<field name = "service" type = "string">Service name</field>
        <field name = "body" type = "frame">Response body</field>

And here is the MDP worker protocol:

<class name = "mdp_worker">
        <field name = "empty" type = "string" value = ""
            >Empty frame</field>
        <field name = "protocol" type = "string" value = "MDPW01"
            >Protocol identifier</field>
        <field name = "id" type = "octet">Message identifier</field>
    <message name = "ready" id = "1">
        Worker tells broker it is ready
        <field name = "service" type = "string">Service name</field>
    <message name = "request" id = "2">
        Client request to broker
        <field name = "client" type = "frame">Client address</field>
        <field name = "body" type = "frame">Request body</field>
    <message name = "reply" id = "3">
        Worker returns reply to broker
        <field name = "client" type = "frame">Client address</field>
        <field name = "body" type = "frame">Request body</field>
    <message name = "hearbeat" id = "4">
        Either peer tells the other it's still alive
    <message name = "disconnect" id = "5">
        Either peer tells other the party is over

GSL uses XML as its modeling language. XML has a poor reputation, having been dragged through too many enterprise sewers to smell sweet, but it has some strong positives, as long as you keep it simple. Any way to write a self-describing hierarchy of items and attributes would work.

Now here is a short IDL generator written in GSL that turns our protocol models into documentation:

.#  Trivial IDL generator (specs.gsl)
.output "$("
## The $(string.trim (class.?''):left) Protocol
.for message
.   frames = count (class->header.field) + count (field)

A $(message.NAME) command consists of a multipart message of $(frames)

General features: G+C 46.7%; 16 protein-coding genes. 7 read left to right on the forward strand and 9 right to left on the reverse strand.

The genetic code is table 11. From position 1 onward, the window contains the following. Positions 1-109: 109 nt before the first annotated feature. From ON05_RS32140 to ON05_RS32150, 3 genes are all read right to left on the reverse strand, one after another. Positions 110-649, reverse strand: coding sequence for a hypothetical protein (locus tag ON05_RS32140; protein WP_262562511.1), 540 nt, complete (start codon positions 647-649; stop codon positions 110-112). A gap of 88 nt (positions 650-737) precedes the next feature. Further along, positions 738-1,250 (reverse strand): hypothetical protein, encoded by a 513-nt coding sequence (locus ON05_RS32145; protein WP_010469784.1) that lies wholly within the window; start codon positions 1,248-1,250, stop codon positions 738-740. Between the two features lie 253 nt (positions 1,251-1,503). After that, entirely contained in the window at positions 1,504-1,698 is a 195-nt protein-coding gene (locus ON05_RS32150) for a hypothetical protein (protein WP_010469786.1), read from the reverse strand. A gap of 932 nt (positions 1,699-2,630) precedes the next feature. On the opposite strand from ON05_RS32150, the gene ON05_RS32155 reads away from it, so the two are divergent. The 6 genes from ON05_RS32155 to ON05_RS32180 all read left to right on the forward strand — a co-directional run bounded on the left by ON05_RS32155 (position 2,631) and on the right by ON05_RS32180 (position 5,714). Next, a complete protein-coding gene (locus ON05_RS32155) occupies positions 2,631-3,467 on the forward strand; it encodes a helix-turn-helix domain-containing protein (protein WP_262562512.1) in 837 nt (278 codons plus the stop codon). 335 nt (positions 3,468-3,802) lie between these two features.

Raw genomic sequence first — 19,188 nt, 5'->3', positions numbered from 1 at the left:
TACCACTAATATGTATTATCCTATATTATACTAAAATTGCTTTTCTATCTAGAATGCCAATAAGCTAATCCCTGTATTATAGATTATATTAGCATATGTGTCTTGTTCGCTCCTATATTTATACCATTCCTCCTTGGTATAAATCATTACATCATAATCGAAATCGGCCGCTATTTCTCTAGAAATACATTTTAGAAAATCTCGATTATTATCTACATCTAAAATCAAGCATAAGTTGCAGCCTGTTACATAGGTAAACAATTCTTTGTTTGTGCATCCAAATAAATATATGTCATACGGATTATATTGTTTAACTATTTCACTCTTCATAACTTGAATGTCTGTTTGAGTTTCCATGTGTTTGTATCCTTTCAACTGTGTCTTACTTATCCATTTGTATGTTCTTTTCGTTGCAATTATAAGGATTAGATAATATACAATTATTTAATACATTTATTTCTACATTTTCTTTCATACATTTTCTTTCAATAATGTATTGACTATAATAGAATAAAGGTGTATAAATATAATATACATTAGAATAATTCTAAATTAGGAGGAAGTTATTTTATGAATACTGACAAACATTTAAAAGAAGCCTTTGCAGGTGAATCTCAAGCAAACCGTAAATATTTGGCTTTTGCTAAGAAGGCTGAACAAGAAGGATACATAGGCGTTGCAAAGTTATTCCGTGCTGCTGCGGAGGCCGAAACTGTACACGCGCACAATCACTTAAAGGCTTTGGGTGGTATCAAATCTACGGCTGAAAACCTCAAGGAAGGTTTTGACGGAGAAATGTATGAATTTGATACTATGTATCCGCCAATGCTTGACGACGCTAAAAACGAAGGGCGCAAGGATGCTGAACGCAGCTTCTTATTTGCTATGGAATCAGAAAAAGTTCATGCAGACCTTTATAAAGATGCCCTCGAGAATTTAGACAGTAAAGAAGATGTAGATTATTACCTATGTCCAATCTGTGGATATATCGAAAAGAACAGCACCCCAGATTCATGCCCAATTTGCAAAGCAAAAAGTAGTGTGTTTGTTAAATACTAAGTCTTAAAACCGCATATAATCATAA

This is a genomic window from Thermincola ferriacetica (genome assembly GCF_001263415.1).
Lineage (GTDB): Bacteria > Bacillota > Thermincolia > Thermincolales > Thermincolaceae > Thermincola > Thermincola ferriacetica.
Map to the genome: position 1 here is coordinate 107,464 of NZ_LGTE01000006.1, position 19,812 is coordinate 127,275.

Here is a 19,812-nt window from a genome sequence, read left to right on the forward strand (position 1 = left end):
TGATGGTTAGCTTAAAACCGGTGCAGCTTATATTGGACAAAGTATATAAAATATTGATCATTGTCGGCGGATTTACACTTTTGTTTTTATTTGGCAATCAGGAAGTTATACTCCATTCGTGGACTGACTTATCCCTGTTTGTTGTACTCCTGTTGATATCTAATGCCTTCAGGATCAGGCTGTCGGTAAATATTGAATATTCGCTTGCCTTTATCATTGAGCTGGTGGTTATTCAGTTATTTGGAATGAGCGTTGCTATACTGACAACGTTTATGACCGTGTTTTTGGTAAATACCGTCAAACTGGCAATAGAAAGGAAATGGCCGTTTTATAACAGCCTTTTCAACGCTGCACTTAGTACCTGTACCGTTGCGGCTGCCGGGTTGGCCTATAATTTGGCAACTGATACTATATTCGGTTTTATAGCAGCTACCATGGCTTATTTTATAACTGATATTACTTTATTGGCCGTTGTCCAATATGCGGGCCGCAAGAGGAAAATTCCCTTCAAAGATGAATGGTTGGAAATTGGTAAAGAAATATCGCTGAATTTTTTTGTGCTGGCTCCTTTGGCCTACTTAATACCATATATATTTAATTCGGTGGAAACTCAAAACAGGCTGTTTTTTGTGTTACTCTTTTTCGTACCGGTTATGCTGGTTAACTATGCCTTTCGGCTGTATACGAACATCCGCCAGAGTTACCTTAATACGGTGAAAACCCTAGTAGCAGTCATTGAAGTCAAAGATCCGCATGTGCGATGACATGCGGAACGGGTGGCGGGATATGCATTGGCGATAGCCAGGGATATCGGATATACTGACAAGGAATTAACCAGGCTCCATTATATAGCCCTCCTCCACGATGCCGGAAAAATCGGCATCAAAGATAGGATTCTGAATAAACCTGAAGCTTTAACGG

.   for class->header.field
.       if name = "id"
* Frame $(item ()): 0x$( (1 byte, $(message.NAME))
.       else
* Frame $(item ()): "$(value:)" ($(string.length ("$(value)")) \
bytes, $(field.:))
.       endif
.   endfor
.   index = count (class->header.field) + 1
.   for field
* Frame $(index): $(field.?'') \
.       if type = "string"
(printable string)
.       elsif type = "frame"
(opaque binary)
.           index += 1
.       else
.           echo "E: unknown field type: $(type)"
.       endif
.       index += 1
.   endfor

The XML models and this script are in the subdirectory examples/models. To do the code generation, I give this command:

gsl -script:specs mdp_client.xml mdp_worker.xml

Here is the Markdown text we get for the worker protocol:

## The MDP/Worker Protocol

A READY command consists of a multipart message of 4 frames:

* Frame 1: "" (0 bytes, Empty frame)
* Frame 2: "MDPW01" (6 bytes, Protocol identifier)
* Frame 3: 0x01 (1 byte, READY)
* Frame 4: Service name (printable string)

A REQUEST command consists of a multipart message of 5 frames:

* Frame 1: "" (0 bytes, Empty frame)
* Frame 2: "MDPW01" (6 bytes, Protocol identifier)
* Frame 3: 0x02 (1 byte, REQUEST)
* Frame 4: Client address (opaque binary)
* Frame 6: Request body (opaque binary)

A REPLY command consists of a multipart message of 5 frames:

* Frame 1: "" (0 bytes, Empty frame)
* Frame 2: "MDPW01" (6 bytes, Protocol identifier)
* Frame 3: 0x03 (1 byte, REPLY)
* Frame 4: Client address (opaque binary)
* Frame 6: Request body (opaque binary)

A HEARBEAT command consists of a multipart message of 3 frames:

* Frame 1: "" (0 bytes, Empty frame)
* Frame 2: "MDPW01" (6 bytes, Protocol identifier)
* Frame 3: 0x04 (1 byte, HEARBEAT)

A DISCONNECT command consists of a multipart message of 3 frames:

* Frame 1: "" (0 bytes, Empty frame)
* Frame 2: "MDPW01" (6 bytes, Protocol identifier)
* Frame 3: 0x05 (1 byte, DISCONNECT)

This, as you can see, is close to what I wrote by hand in the original spec. Now, if you have cloned the zguide repository and you are looking at the code in examples/models, you can generate the MDP client and worker codecs. We pass the same two models to a different code generator:

gsl -script:codec_c mdp_client.xml mdp_worker.xml

Which gives us mdp_client and mdp_worker classes. Actually MDP is so simple that it's barely worth the effort of writing the code generator. The profit comes when we want to change the protocol (which we did for the standalone Majordomo project). You modify the protocol, run the command, and out pops more perfect code.